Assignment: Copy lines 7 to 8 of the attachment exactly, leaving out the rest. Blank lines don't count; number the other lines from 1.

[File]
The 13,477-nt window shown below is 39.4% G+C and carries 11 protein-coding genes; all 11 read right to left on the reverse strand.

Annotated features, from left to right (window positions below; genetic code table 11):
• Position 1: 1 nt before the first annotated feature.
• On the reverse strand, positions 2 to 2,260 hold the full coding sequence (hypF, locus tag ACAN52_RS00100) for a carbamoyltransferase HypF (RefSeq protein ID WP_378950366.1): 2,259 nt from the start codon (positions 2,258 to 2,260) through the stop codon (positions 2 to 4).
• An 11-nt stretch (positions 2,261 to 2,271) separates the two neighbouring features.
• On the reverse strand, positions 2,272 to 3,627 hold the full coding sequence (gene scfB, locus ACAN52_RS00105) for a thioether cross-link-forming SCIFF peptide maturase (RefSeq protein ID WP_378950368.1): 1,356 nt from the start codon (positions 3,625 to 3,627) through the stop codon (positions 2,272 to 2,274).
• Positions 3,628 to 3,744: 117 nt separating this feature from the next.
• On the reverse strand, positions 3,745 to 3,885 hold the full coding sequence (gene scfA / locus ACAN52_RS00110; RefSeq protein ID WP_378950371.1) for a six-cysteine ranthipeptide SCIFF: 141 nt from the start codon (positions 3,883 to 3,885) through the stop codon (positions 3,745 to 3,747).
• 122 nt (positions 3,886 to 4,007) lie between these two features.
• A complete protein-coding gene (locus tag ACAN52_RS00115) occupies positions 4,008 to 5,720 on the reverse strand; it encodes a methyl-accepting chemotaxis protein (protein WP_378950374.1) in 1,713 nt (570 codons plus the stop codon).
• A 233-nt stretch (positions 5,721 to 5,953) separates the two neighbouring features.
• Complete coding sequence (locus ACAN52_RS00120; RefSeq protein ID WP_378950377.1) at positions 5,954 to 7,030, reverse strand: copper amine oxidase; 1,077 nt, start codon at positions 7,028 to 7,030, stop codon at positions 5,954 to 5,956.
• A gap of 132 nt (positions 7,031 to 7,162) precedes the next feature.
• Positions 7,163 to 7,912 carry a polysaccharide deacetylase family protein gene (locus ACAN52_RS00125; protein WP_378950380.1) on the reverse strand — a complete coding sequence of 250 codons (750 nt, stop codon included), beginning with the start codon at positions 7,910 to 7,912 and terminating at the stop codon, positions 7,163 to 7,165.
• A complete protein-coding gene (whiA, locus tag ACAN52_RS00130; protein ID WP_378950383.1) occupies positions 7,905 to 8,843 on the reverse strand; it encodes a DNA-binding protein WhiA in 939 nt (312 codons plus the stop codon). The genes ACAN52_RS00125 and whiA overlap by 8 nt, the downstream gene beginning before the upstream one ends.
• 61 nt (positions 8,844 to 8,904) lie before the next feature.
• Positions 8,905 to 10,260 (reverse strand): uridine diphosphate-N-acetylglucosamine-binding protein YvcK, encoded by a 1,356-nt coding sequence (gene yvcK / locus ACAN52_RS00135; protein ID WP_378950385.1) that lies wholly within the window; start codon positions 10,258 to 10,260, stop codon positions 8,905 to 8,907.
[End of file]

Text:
• Positions 3,628 to 3,744: 117 nt separating this feature from the next.
• On the reverse strand, positions 3,745 to 3,885 hold the full coding sequence (gene scfA / locus ACAN52_RS00110; RefSeq protein ID WP_378950371.1) for a six-cysteine ranthipeptide SCIFF: 141 nt from the start codon (positions 3,883 to 3,885) through the stop codon (positions 3,745 to 3,747).